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No one can miss Paul Bunyan when they go through Kenton. But did you know that the neighborhood recently pulled together to give him a much-needed restoration? Here’s how Paul returned to his former glory.

Paul’s History

The Paul Bunyan statue was commissioned in 1959. He was a centerpiece for the Oregon Centennial Exposition and International Trade Fair that summer. The statue was only supposed to be around for six months, just long enough to welcome people to the fair.

However, state officials approached the fair organizers about leaving Paul up as a tourist information booth, which is exactly what happened until I-5 was constructed in the early 1960s. Tourist traffic through Kenton disappeared, and the booth was closed.


Wear and Tear

Given that the statue was never intended to stay up so long, you can imagine that it began to show some significant wear and tear. By the mid1980s, the deterioration was so bad that people were beginning to talk about taking the statue down. Luckily, several volunteer groups banded together for a complete restoration at the end of the 1980s. Restoration was done again in 1999.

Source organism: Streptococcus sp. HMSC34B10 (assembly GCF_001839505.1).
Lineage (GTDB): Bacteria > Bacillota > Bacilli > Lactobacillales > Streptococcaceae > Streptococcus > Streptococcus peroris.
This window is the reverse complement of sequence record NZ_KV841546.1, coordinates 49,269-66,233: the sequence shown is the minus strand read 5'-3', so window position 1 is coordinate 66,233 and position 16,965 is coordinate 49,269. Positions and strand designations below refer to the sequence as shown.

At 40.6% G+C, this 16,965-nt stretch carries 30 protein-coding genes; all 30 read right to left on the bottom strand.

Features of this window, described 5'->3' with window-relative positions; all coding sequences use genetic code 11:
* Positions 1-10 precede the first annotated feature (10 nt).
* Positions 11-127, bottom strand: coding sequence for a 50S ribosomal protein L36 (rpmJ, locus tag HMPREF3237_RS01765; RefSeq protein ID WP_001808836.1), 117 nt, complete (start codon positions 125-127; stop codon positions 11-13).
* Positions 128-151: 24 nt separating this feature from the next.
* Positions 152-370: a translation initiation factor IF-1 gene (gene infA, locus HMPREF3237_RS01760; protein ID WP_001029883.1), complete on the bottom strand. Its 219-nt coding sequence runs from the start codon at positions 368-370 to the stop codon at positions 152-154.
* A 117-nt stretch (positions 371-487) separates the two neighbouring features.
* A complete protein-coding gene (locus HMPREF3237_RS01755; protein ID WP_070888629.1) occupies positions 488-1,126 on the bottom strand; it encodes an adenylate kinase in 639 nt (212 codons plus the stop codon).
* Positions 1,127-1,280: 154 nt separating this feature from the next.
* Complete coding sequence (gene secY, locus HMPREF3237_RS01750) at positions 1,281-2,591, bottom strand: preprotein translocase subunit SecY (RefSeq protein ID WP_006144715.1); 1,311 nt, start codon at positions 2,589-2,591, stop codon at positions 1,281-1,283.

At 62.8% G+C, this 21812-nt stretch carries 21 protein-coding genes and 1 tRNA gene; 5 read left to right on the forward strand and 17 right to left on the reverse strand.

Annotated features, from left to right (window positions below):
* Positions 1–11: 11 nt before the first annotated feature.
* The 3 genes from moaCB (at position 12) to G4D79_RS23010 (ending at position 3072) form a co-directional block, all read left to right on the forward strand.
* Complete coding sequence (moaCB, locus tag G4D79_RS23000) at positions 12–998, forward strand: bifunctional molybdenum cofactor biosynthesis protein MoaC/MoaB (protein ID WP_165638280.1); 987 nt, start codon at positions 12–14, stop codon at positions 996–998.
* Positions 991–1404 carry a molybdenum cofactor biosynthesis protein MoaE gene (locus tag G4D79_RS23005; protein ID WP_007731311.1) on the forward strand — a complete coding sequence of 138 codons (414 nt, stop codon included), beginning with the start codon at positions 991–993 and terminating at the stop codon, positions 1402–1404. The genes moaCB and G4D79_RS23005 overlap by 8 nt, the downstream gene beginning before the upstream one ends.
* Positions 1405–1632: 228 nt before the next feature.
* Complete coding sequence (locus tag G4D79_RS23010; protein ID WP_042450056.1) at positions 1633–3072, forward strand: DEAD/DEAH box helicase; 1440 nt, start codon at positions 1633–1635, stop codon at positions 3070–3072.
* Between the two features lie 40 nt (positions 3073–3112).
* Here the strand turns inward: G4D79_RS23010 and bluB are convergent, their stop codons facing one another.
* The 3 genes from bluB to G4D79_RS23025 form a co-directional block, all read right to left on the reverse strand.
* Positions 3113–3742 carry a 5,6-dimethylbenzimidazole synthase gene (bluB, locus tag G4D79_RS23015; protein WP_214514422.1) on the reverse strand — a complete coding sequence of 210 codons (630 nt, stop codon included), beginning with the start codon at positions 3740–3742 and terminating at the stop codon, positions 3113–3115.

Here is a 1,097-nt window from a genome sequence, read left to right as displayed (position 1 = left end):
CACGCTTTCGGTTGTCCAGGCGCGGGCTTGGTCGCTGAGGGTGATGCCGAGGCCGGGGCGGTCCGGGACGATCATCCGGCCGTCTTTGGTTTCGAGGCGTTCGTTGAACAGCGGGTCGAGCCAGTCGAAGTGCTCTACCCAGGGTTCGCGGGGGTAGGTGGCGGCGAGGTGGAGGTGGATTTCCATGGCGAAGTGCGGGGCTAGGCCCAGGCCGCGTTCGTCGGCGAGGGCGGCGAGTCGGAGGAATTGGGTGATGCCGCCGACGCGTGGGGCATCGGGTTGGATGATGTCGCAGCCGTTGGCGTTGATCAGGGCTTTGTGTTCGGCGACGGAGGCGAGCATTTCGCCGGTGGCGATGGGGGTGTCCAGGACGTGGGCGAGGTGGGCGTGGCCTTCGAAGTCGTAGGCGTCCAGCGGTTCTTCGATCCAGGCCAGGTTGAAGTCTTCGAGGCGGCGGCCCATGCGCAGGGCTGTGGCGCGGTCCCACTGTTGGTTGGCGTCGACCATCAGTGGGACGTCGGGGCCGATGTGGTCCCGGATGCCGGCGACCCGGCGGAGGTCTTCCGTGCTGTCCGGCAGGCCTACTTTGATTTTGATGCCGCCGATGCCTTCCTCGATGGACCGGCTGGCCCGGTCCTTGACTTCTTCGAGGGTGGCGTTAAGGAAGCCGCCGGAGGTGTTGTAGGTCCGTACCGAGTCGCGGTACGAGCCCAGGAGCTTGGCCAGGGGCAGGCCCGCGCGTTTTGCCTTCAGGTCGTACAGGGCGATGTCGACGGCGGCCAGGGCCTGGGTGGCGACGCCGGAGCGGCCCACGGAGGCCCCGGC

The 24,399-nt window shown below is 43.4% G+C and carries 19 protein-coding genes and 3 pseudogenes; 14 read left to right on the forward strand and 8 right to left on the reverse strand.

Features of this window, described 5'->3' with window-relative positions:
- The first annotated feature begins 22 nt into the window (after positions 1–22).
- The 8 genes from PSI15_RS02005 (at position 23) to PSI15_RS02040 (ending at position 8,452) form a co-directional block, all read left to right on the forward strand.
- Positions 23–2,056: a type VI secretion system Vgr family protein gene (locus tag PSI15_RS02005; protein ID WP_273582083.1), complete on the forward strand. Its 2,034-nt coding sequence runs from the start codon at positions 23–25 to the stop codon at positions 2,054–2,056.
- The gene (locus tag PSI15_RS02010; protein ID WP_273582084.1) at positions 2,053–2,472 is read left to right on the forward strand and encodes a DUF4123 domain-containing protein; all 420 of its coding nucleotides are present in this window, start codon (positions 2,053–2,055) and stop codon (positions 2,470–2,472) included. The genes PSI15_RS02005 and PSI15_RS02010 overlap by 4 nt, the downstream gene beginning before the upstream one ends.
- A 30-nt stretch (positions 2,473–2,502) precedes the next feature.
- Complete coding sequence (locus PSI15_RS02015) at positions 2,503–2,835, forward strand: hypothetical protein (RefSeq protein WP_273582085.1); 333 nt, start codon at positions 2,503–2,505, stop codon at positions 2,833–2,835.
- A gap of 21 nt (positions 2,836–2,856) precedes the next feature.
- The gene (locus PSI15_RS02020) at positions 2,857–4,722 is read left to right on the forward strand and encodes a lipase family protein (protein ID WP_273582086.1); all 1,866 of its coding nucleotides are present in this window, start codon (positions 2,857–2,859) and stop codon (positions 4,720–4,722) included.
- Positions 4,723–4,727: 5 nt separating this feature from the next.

Historic Statute

In 2009 the Paul Bunyan statue was placed on the National Register of Historic Places, giving him a little more status than he’d had in the past! Paul also got a local grant to have repainting done. Unfortunately, that painting was done incorrectly, causing some significant problems over the next few years.


2017 Restoration

In 2017, it became clear that something was going to have to be done about Paul’s condition.

Angela Moos, treasurer of the Kenton Neighborhood Association, said “Paul Bunyan is a symbol of the resourcefulness of the neighborhood and how we are able to build community around local causes. We have a sense of ownership or stewardship, so it’s hard for us to drive by and see the paint peeling off his shoes.”

Paul’s steel framework was in great shape, and even the cement plaster of his “skin” needed only minor repairs. But the paint was in very bad shape.


The community worked together to advertise about the restoration and raise the money to fix Paul.

The new-and-improved Paul was unveiled just a couple of weeks ago at the Tall Paul Fest. And he’s sure looking good—go check him out if you haven’t already!

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